Life-threatening infections on the rise due to drug-resistant bacteria –WHO
Over 50 per cent of life-threatening bacterial infections are becoming resistant to treatment, a new World Health Organization (WHO) report published on Friday reveals.
Moreover, the high levels of resistance to treatment are reported in bacteria frequently causing bloodstream infections in hospitals the Global Antimicrobial Resistance and Use Surveillance System (GLASS) report states, based on 2020 data from 87 countries.
“Antimicrobial resistance undermines modern medicine and puts millions of lives at risk”, said WHO chief Tedros Adhanom Ghebreyesus.
Within the context of national testing coverage, the report, for the first time, analyses antimicrobial resistance (AMR) rates, tracking trends in 27 countries since 2017.
It reveals high levels of bacteria resistance, frequently causing life-threatening bloodstream infections in hospitals, such as Klebsiella pneumoniae and Acinetobacter spp, which require treatment with last-resort antibiotics, such as carbapenems.
However, eight per cent of those infections caused by Klebsiella pneumoniae were resistant to carbapenems, increasing the risk of death.
Drugs rendered ineffective
Bacterial infections are becoming increasingly resistant to treatments, with over 60 per cent of Neisseria gonorrhoea infections, a common sexually transmitted disease, showing resistance to ciprofloxacin, one of the most widely used oral antibacterials.
And over 20 per cent of E.coli isolates, the most common pathogen in urinary tract infections, were resistant to ampicillin and co-trimoxazole, first-line drugs, as well as second-line treatments known as fluoroquinolones.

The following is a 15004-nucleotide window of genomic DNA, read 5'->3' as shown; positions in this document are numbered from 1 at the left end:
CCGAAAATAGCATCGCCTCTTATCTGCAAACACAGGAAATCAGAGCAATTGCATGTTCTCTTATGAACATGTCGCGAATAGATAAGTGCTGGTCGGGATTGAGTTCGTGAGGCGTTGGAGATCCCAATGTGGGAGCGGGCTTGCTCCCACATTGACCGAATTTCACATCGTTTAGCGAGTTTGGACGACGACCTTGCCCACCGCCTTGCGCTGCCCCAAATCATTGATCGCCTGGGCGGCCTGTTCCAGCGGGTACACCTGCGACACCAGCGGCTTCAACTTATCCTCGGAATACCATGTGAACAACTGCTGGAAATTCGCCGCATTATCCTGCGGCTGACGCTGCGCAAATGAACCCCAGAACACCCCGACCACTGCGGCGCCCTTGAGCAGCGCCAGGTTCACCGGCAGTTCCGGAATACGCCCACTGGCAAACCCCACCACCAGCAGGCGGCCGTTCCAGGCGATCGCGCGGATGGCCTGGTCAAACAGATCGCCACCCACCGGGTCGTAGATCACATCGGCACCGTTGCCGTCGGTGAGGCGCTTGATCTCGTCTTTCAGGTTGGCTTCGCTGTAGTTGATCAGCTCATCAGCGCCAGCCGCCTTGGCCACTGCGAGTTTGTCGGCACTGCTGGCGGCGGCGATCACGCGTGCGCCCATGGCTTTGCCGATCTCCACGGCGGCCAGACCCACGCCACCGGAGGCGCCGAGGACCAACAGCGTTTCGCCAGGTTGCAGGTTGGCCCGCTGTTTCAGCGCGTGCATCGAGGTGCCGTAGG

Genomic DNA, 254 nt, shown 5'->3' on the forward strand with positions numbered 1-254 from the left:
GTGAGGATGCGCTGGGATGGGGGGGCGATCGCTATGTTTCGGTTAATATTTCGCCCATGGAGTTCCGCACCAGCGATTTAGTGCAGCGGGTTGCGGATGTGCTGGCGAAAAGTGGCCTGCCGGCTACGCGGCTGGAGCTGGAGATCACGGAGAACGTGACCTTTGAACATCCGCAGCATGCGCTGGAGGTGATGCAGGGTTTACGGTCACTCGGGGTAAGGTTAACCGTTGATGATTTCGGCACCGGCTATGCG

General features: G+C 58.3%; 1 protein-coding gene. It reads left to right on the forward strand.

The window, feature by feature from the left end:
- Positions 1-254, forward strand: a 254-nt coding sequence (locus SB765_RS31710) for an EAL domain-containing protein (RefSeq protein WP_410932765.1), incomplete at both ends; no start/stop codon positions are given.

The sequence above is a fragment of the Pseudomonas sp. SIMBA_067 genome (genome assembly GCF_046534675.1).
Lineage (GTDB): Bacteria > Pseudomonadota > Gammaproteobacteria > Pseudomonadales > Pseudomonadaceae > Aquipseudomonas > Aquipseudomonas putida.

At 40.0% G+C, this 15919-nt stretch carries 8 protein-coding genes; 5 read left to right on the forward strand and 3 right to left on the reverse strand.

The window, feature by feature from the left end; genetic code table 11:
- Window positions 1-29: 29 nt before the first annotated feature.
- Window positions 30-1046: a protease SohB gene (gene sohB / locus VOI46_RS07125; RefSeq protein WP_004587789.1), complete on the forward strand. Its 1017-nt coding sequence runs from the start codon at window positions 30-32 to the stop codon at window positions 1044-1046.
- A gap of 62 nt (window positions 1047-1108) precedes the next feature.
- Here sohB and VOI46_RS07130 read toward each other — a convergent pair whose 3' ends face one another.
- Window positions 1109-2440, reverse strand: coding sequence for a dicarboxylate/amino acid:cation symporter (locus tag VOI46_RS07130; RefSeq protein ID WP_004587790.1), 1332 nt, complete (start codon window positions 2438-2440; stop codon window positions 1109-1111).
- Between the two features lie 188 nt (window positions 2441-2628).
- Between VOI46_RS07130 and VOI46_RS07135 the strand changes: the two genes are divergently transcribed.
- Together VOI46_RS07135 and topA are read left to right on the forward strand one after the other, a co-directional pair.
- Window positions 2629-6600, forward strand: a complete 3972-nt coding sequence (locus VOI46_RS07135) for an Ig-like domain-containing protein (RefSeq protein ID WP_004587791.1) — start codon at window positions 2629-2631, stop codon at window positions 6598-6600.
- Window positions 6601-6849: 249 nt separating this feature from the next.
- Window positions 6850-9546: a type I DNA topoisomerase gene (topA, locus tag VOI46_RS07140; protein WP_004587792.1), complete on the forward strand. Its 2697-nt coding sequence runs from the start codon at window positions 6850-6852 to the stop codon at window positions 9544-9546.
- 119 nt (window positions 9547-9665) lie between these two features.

Deeper dive needed
Although most antimicrobial resistance trends have remained stable over the past four years, bloodstream infections due to resistant E.coli, Salmonella, and gonorrhoea infections, have jumped by at least 15 per cent compared to 2017 rates.
More research is needed to discover why AMR has increased and the extent to which infections are related to hospitalizations and antibiotic treatments during the COVID-19 pandemic.
The pandemic also meant that several countries were unable to report data for 2020.
We must scale up microbiology testing – WHO chief
“To truly understand the extent of the global threat and mount an effective public health response to AMR, we must scale up microbiology testing and provide quality-assured data across all countries, not just wealthier ones”, pressed Tedros.
New analyses show that countries with lower testing coverage – mostly low and middle-income countries (LMICs) – are more likely to report significantly higher AMR rates for so-called “bug-drug” combinations.
This may be partly because only a limited number of referral hospitals in many LMICs provide data for the GLASS report.
These hospitals often care for the sickest patients who may have received previous antibiotic treatment.
Meanwhile, in terms of antibiotic consumption, 65 per cent of 27 reporting countries met WHO’s target of ensuring that at least 60 per cent of antimicrobials are first or second-line treatments.
These ‘ACCESS’ antibiotics are effective in a wide range of infections with a relatively low risk of creating resistance.
However, insufficient testing coverage and weak laboratory capacity, particularly in LMICs, make AMR rates difficult to interpret.
WHO will follow a two-pronged approach to overcome this critical gap, by gathering short-term evidence through surveys and creating long-term capacity building for routine surveillance.
This will entail national AMR prevalence surveys to generate a baseline of data, and enable tracking trends for policy development, intervention monitoring and increasing quality-assured laboratories to report data throughout all levels of health systems.
Responding to antimicrobial resistance trends requires high country-level commitment to boost surveillance and provide quality data as well as action by all people and communities, said WHO.
By strengthening standardized data collection, the next phase of GLASS will underpin quality data-driven action to stem the emergence and spread of AMR and protect antimicrobial medicines for future generations.
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